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Chocolate: Taste, Learn, Love

Gourmet food shop Domasoteca, in Rosslyn's Hotel Palomar, pairs chocolates with wine at its tastings. The next free event is scheduled for March 15.
Gourmet food shop Domasoteca, in Rosslyn's Hotel Palomar, pairs chocolates with wine at its tastings. The next free event is scheduled for March 15. (By Juana Arias For The Washington Post)
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Best for: Anyone who wants to discover little-known chocolatiers and explore the subtle differences in chocolates of varying cocoa percentages.

What you might taste: Malagasy's Mora Mora 73 percent cocoa bar ($8), a creamy dark chocolate with red fruit notes.

Next up: In conjunction with the Embassy of Madagascar, the store March 4-8 will host a string of seminars and tastings on chocolate from the African nation ($20 per person; reservations required).

The Curious Grape

4056 S. Campbell Ave., Arlington, 703-671-8700, http://www.curiousgrape.com

Types of tastings: Though most of its shelves stock wine, the store hosts free casual chocolate tastings along with seminars, which are free but require reservations. The seminars usually feature four to eight chocolates paired with wines.

What to expect: The most popular seminar, World of Chocolate, describes the history of chocolate, including its use as currency. The store's samplings begin with cocoa nibs and include white chocolate, milk chocolate, untempered and dark chocolate, and a flavored bar. "We like to have people taste the same percent to compare and contrast the different flavors," says Katie Park, the specialty food and gift manager. "When tasting, you must look for flavors like fruit with berry, red fruit and citrus characters, [and] earth, which gives you leather, sandalwood and smoke or the spiciness."

Best for: Wine lovers and those intrigued by the early uses of chocolate.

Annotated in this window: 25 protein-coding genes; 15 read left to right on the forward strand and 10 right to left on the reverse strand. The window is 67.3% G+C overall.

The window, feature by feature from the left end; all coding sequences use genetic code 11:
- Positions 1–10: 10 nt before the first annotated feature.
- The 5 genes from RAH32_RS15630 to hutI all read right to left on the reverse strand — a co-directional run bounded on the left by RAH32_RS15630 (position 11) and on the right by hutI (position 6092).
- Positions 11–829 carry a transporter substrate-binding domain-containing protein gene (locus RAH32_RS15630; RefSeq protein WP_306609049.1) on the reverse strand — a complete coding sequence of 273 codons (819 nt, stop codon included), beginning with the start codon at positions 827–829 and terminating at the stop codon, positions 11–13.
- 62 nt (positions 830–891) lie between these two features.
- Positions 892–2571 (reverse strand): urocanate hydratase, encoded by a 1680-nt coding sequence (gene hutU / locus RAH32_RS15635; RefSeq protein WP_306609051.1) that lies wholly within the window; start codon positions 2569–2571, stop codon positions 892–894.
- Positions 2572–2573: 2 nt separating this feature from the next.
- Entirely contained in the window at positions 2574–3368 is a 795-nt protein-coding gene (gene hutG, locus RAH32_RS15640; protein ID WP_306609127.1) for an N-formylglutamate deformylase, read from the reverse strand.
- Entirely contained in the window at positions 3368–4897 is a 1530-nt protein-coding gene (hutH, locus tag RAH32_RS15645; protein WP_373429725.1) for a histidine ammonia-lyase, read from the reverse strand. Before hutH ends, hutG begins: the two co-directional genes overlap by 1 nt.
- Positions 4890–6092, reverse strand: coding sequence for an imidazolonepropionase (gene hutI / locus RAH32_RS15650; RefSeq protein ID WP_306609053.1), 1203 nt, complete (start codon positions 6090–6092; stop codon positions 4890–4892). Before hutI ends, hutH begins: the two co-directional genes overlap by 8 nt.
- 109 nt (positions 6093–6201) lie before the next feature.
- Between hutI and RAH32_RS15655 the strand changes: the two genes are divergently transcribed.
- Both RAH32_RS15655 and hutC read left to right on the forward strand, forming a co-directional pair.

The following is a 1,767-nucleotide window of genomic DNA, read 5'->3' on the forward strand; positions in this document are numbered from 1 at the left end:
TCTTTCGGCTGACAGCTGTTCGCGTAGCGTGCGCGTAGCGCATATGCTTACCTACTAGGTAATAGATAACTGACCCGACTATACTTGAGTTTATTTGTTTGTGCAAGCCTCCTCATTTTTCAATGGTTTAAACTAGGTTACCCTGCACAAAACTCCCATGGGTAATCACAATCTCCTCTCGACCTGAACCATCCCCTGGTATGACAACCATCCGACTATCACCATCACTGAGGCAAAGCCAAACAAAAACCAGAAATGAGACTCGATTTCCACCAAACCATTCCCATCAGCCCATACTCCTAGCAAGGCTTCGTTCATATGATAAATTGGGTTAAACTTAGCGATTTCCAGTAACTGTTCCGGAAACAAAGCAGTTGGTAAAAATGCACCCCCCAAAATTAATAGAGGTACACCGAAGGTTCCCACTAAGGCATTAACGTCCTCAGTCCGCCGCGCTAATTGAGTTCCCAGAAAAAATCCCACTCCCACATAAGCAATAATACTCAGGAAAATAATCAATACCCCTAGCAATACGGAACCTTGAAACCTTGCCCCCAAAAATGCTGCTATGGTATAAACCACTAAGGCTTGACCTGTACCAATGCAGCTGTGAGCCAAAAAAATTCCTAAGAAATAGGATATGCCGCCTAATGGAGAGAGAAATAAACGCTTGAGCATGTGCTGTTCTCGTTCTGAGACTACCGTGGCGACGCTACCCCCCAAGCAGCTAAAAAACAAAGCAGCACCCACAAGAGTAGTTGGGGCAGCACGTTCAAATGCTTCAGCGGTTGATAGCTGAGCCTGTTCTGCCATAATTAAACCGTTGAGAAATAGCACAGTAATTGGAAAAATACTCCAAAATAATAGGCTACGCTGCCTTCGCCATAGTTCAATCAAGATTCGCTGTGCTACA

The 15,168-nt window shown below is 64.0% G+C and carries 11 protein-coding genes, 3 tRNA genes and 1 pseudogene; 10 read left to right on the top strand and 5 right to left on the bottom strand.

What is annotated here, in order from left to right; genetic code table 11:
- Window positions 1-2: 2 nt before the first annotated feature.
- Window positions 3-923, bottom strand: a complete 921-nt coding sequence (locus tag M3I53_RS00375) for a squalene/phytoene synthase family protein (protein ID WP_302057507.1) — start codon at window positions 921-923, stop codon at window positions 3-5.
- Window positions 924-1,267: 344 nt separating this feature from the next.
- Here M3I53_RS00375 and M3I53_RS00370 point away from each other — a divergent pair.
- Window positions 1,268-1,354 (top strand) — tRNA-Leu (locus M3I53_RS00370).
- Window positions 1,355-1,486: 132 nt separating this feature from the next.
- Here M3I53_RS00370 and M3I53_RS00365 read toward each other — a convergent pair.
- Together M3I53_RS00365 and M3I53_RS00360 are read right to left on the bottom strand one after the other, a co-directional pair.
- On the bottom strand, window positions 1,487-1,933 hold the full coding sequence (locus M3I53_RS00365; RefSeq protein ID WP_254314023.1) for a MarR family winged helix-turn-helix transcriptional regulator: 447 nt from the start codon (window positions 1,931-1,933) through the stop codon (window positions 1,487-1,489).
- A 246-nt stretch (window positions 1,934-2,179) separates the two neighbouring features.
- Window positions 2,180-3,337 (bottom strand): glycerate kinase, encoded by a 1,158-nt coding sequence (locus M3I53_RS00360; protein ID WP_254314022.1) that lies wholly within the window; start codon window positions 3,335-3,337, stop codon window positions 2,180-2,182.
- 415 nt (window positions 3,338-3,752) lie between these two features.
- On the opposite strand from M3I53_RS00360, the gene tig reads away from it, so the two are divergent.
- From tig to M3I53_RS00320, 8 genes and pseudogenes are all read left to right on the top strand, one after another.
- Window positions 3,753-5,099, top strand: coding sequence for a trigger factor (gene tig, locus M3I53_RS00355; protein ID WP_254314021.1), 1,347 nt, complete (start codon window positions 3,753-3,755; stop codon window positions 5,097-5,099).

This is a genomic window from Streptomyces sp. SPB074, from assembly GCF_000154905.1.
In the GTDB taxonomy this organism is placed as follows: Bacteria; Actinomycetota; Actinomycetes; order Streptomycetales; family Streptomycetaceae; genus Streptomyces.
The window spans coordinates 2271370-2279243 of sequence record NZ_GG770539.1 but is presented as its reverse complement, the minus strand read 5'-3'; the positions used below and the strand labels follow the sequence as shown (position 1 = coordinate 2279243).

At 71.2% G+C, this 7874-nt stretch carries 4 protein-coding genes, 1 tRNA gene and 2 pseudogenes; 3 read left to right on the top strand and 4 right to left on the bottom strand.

What you might taste: Vosges Barcelona Bar ($6.49), milk chocolate studded with salty almonds and fleur de sel.

Next up: On Wednesday, the store will showcase such French chocolates as Chocolat Bonnat, Valrhona and Bernard Castelain paired with champagne, white Bordeaux and a blend from Corbieres (free). On Feb. 28, brands including Recchiuti Confections, Dagoba and Scharffen Berger will be featured in a free seminar sampling of U.S. chocolates paired with such wines as a California sparkling rosé, a Washington merlot and a California pinot noir.

Domasoteca

1121 19th St. N., Arlington, 703-894-5104

Types of tastings: Domasoteca opened last month in Rosslyn's Hotel Palomar. The Italian-centric store, which stocks fresh bread, gourmet cheese and wine, also offers chocolate tastings with wine. The tastings are free, but you must call to reserve a spot.

What to expect: The store carries Italian brands Amedei and Domori, as well as France's Michel Cluizel. "We are very proud of our chocolate collection," says wine director Christianna Sargent. "Like the store's wines, we follow the terroir of chocolate."

What you might taste: Domori's Sambirano 100% ($9.50), the darkest of dark chocolate with a mouth-filling tartness.

Best for: Italophiles and anyone curious about the country's chocolate.

Next up: On March 15, the store will host a tasting class of three bars with 64 percent cocoa. The free event (reservations required) will focus on terroir, comparing flavors of Venezuela, Trinidad and Madagascar. The chocolates will be sampled with sparkling and red wines and port.


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